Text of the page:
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Happy heartbeats

‘Heartbeats/Les amours imaginaires’

If you were utterly blown away by young gay French-Canadian filmmaker/writer/actor Xavier Dolan’s directorial debut “I Killed My Mother,” then you are certain to be happy to learn his talents are no fluke. His second movie “Heartbeats/Les amours imaginaires” is an equally original and engaging film.

The relationship of BFFs Marie, played by Monica Chokri, and Francis, a.k.a. Frankie (played by Dolan), is put to the test when they become involved in a potentially lethal romantic triangle with a self-satisfied blonde Adonis named Nicolas. Played by Niels Schneider, Nicolas is a country lad studying literature at McGill University and making his way in Montreal.

Both are appreciative of Nic’s attention and, at first, are unaware that he is pursuing each of them. The sexually ambiguous Nic is as at ease being physical with Marie as he is with Frankie. Despite maintaining sexual relationships with others, Frankie and Marie both have their hearts set on being the one to bed Nic and make him fall in love with them.

When the threesome leaves the city for the countryside, the tension is thick. After Nic feeds Frankie a roasted marshmallow in a sexually suggestive manner, things turn explosive. When Frankie attempts to prevent Marie from leaving in a huff, they end up slugging it out on the ground.

Once back in Montreal, Nic doesn’t return any of the numerous voice mail messages left for him by Frankie and Marie. When Nic and Frankie finally meet face to face, Nic is clearly perturbed that Frankie thought he was gay and misinterpreted his intentions. Even worse is the less-than-subtle way Nic embarrasses Marie when they see each other on the street.

A year later, Frankie and Marie have repaired the damage to their friendship when Nic shows up again at a party they are attending. But they have the final word. Or do they?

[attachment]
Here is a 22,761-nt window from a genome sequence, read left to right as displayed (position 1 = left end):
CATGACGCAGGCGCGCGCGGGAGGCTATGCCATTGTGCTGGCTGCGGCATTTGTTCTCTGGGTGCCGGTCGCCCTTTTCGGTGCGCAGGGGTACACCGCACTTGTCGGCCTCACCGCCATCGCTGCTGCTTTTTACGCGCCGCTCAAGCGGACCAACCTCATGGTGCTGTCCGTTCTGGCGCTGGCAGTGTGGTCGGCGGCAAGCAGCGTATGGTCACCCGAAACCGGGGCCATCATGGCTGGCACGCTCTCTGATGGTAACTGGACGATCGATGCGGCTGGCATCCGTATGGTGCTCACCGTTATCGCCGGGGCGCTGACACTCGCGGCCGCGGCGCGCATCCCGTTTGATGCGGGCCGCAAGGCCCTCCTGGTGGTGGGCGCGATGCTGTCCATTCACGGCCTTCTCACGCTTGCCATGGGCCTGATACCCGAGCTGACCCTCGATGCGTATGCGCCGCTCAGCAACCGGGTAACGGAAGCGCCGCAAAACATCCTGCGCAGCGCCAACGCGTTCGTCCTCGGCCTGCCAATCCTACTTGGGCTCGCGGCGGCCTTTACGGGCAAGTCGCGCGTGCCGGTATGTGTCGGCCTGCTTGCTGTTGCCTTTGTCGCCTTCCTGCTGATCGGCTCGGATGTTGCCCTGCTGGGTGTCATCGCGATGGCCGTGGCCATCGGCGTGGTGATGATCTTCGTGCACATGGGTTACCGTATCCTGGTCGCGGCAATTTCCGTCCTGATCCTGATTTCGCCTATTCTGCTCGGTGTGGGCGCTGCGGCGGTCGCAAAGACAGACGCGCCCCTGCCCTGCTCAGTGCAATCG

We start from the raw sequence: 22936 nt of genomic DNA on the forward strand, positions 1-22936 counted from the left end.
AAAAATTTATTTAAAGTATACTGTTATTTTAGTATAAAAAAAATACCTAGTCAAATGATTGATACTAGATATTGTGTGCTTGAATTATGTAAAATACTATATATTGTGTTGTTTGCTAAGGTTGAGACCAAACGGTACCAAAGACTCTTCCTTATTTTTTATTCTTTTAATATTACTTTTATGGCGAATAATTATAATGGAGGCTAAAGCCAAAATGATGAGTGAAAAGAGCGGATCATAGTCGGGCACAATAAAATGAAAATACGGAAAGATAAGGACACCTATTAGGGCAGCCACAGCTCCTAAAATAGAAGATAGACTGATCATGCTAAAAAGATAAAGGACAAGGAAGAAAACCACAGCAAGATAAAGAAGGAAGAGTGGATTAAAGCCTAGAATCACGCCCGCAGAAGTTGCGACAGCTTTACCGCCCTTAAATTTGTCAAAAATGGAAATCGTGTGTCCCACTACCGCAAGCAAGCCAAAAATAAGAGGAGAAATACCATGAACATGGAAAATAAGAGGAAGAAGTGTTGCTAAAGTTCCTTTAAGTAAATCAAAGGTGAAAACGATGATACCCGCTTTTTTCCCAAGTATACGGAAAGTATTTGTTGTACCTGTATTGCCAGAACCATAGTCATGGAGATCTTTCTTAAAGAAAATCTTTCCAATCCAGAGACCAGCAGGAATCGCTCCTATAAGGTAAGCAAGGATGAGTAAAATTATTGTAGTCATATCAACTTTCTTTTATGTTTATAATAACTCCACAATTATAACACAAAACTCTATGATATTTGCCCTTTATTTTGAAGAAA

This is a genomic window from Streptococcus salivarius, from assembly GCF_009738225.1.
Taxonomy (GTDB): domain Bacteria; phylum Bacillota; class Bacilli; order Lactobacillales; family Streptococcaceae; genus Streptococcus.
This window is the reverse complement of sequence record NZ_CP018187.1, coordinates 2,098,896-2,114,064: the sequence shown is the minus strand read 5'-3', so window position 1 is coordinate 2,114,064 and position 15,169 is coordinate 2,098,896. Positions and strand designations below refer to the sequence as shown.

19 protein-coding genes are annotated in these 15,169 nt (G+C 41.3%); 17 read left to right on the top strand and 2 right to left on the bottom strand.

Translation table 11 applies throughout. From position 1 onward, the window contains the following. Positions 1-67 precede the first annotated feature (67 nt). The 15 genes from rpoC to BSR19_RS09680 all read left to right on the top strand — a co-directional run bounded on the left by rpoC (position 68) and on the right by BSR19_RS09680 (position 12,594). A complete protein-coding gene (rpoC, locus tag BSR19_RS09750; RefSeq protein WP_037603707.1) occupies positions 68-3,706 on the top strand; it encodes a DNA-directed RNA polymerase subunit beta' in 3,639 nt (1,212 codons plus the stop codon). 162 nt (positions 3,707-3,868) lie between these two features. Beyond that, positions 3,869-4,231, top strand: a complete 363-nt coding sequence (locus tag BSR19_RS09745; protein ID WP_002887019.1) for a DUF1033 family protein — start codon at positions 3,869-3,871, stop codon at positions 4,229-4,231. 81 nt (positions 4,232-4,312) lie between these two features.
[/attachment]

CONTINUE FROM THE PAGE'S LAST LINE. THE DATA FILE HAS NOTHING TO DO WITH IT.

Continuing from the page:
Dolan employs an interesting device throughout the film: A variety of people around the main trio’s age relate stories of romantic trauma. The use of this modern Greek chorus along with the dialogue spoken by Frankie, Marie and Nic combine to give the film a delightfully queer mumblecore feel.

Touching, funny and heartfelt, “Heartbeats” should appeal to everyone with a pulse.


With this debut as a writer/director, actor Josh Radnor does his best to enter Zach Braff/Miranda July territory. It’s an admirable goal and attempt.

Writer Sam, played by Radnor, is anxious to expand his short fiction repertoire to include novels. On the way to a meeting with a publisher he sees a little boy named Rasheen (Michael Algieri) get left behind on a New York subway car. Already running late for his appointment, Sam brings Rasheen with him. Utterly inexperienced in the guardian role, Sam stops in a bar to get Rasheen some water and experiences an immediate attraction to waitress Mississippi (Kate Mara), an aspiring cabaret performer.

Still unsure of what to do about Rasheen, Sam takes him along to a soiree at Annie’s (Malin Akerman). She’s thrown the party to explain her alopecia situation. While he’s there, Sam runs into an old friend whose boyfriend Charlie is in L.A. thinking about relocating, which is causing friction in the relationship.

There you have it. A cast of mildly interesting characters on a quest for meaning, fulfillment and direction. Rounding out the bunch is another Sam, this one a lawyer at the office where Annie works. Nothing would make the second Sam happier than for Annie to go out with him, but she’s too busy obsessing over Ira (Paul Scanavino), one of a long line of men who are bad for her.

“Happythankyoumoreplease” has its share of funny and touching moments. For the most part, the acting is decent (Algieri is especially enderaring), as is the writing and direction. What will Radnor come up with next? 

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